New Mac Pro or Boxx 8950

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Old 03 March 2014   #16
I wrote the Mac Pro review for Ars Technica and, for Nuke, I found that the 3.0GHz 8-core was great for most comps because Nuke has a hard time saturating more cores unless you're doing 3D rendering. It actually degrades in multithreading as you add complexity with stuff like roto. You could probably get a more powerful BOXX with two Xeon CPUs but it will cost a lot more and the base clock of 2.2GHz will actually be slower for Nuke since you will likely never saturate between 24-48threads on a dual-CPU workstation in Nuke.

Also, mental ray for Maya is waaaaaaaaaaaay slower on Windows, so you'd be throwing away all that power unless you run the PC on Linux:



Don't build your own if you value your time. You're just asking for headaches. My home-builds are gaming machines and dumb render nodes not workstations. They are a pain in the ass to try and maintain like a Mac Pro and never are as stable.

Last edited by cgbeige : 03 March 2014 at 08:10 PM.
 
Old 03 March 2014   #17
Originally Posted by cgbeige: Also, mental ray for Maya is waaaaaaaaaaaay slower on Windows, so you'd be throwing away all that power unless you run the PC on Linux...


Are you sure there wasn't something up with that benchmark? Like a version of Windows that didn't support both processor sockets or something like that? It's hard to believe there's an almost 50% difference in performance between platforms with identical hardware. If so, Autodesk is really dropping the ball on that one. Either way, another reason to use Linux if you go that route!
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Old 03 March 2014   #18
If you value your time [ie you are using the machine to make money] get a machine with a support contract. In fact lease it and write it off as a business expense.

In which case I would recommend the HP Z8x0 series workstations. Nice machines and one of the best machines I've used at home and at the last 3 studios I've worked at.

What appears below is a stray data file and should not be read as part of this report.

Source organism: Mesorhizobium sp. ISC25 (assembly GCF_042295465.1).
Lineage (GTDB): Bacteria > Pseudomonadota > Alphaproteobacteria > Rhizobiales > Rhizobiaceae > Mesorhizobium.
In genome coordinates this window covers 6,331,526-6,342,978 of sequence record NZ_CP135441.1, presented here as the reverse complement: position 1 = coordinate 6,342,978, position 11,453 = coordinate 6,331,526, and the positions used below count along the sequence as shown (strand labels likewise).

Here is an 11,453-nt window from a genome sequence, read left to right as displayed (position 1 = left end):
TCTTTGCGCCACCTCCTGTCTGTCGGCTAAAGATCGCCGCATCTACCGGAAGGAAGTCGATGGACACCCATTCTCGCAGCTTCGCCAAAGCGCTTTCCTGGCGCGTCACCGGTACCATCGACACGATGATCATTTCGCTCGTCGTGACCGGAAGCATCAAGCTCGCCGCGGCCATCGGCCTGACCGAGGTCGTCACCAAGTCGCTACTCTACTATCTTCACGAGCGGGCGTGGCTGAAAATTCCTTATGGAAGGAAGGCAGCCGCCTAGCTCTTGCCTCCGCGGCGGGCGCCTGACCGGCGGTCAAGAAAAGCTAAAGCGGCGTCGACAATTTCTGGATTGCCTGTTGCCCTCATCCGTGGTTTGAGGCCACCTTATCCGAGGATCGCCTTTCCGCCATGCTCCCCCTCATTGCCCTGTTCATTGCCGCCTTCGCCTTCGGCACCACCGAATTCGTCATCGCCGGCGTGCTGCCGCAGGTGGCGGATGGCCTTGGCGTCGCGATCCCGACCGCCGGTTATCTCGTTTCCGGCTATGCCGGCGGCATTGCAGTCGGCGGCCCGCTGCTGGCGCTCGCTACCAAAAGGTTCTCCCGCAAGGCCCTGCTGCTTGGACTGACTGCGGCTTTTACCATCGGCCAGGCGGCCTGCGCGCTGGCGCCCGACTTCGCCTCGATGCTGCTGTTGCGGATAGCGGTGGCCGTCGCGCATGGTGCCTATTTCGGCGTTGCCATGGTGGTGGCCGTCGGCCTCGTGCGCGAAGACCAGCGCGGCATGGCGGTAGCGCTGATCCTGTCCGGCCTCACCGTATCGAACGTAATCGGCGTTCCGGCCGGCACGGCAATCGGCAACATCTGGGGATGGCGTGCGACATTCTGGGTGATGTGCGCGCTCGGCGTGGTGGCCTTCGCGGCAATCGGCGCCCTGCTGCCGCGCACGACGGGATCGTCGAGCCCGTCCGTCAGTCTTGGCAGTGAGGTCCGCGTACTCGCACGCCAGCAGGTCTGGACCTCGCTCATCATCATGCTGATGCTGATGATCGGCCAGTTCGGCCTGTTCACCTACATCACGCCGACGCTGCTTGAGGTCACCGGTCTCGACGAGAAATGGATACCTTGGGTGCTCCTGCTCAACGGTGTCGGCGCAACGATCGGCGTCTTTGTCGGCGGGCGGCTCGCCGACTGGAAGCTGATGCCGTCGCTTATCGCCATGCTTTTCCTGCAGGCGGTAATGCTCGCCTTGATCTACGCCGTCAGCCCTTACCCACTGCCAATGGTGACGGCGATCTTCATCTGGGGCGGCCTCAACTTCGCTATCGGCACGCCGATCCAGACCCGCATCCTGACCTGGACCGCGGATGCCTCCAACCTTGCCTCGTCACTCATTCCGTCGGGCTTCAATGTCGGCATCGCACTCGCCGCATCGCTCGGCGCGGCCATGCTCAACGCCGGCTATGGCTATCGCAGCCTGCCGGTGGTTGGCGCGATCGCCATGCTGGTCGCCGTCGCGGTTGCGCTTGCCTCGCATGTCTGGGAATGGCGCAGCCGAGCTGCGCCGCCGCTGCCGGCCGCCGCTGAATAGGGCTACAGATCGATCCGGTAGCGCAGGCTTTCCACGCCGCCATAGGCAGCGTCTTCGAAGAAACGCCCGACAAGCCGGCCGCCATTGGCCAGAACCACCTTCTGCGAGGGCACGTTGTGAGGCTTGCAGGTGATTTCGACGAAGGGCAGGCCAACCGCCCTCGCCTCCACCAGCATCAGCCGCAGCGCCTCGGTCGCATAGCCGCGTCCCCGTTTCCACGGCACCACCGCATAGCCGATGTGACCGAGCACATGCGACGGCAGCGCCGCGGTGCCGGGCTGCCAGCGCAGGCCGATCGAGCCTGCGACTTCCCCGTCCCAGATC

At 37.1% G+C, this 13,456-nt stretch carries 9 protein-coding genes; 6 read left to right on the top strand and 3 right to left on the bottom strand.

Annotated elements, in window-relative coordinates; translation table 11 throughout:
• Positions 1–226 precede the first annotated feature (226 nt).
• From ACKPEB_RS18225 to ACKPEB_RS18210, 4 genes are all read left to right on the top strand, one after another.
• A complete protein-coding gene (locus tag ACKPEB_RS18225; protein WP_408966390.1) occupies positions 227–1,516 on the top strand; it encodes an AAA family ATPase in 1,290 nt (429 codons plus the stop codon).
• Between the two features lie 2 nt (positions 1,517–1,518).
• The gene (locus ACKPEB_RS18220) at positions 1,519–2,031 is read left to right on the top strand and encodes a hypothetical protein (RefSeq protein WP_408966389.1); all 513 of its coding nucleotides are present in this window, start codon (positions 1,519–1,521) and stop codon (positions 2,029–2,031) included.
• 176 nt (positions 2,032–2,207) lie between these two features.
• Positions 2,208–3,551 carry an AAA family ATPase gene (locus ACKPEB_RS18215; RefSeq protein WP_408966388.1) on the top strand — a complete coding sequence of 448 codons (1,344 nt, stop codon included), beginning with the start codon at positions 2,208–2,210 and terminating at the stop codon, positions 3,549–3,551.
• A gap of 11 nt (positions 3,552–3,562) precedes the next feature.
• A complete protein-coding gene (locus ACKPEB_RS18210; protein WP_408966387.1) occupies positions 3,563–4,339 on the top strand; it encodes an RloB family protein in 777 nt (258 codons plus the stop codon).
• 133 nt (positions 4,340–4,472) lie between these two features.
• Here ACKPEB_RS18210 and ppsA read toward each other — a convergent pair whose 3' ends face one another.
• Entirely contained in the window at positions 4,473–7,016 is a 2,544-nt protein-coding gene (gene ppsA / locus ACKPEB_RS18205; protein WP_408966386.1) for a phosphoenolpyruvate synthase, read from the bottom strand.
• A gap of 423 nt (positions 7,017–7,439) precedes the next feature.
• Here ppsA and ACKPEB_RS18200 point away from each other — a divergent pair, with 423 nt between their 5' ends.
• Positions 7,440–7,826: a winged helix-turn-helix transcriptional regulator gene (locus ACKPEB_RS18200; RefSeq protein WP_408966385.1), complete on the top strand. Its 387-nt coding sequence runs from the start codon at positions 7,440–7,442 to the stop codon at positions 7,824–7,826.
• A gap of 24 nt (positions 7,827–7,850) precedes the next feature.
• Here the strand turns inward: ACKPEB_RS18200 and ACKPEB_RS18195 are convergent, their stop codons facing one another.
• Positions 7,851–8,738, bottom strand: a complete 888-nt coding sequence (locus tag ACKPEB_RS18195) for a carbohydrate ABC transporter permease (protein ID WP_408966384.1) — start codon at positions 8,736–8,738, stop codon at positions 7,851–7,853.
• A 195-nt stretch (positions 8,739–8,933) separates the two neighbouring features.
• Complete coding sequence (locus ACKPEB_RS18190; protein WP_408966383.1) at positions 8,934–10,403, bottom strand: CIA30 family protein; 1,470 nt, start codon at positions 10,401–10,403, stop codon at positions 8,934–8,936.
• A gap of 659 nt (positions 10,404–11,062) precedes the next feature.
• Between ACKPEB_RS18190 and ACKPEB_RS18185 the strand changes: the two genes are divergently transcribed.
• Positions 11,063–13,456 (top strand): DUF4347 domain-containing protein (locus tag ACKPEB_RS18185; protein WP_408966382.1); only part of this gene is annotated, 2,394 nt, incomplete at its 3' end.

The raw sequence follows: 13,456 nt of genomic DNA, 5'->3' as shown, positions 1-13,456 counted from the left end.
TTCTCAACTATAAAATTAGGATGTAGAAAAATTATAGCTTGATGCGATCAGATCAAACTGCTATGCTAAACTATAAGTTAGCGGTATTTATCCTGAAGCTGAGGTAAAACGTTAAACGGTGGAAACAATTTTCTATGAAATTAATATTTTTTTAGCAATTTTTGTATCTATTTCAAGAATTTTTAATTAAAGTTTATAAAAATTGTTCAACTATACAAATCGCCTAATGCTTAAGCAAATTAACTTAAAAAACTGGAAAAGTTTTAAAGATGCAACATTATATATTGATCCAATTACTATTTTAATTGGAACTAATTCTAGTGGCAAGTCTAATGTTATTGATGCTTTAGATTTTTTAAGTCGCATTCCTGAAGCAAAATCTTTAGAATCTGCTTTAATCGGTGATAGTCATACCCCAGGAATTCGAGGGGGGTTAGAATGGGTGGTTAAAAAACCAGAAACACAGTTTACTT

I'd go with Nvidia for anything OpenCL related in Houdini, but granted with enough CPU cores on the xeons, its a moot point, Houdini's GPU accelleration isn't all there yet.

I own a Mac Pro and its a great box but there is no way I'd touch the new form factor. I do a lot of my photo work on the mac pro but all my 3d stuff is on the windows/linux/pc side.

If you do build your own, go and build a reference Intel system using all of their certified parts.

Get a intel server enclosure and xeon board. Inside the documentation for that board there will be a certification list of vendors with certified models of memory, etc. Stick to that list, get a certified power supply, and you should be good. I find that folks who have issues with home built pc's are mixing and matching components that may not be 100% compatible.

But if its for work/business use, just lease it and write it off as an expense.

Last edited by KWilliams : 03 March 2014 at 10:07 PM.
 
Old 03 March 2014   #19
Originally Posted by olson: Are you sure there wasn't something up with that benchmark? Like a version of Windows that didn't support both processor sockets or something like that? It's hard to believe there's an almost 50% difference in performance between platforms with identical hardware. If so, Autodesk is really dropping the ball on that one. Either way, another reason to use Linux if you go that route!


it's common knowledge that mental ray on Windows is slower. That's why Chaos Group uses Intel C++ on Windows so V-Ray is a bit faster on Win than the other platforms. It's always produced worse results and that procedural sand scene just seems to be really bad all my benchmarks are randomly selected, so this wasn't cherry picked to show the worst case but mental ray is never better running Windows on a Mac or on a dual boot Win/Linux machine.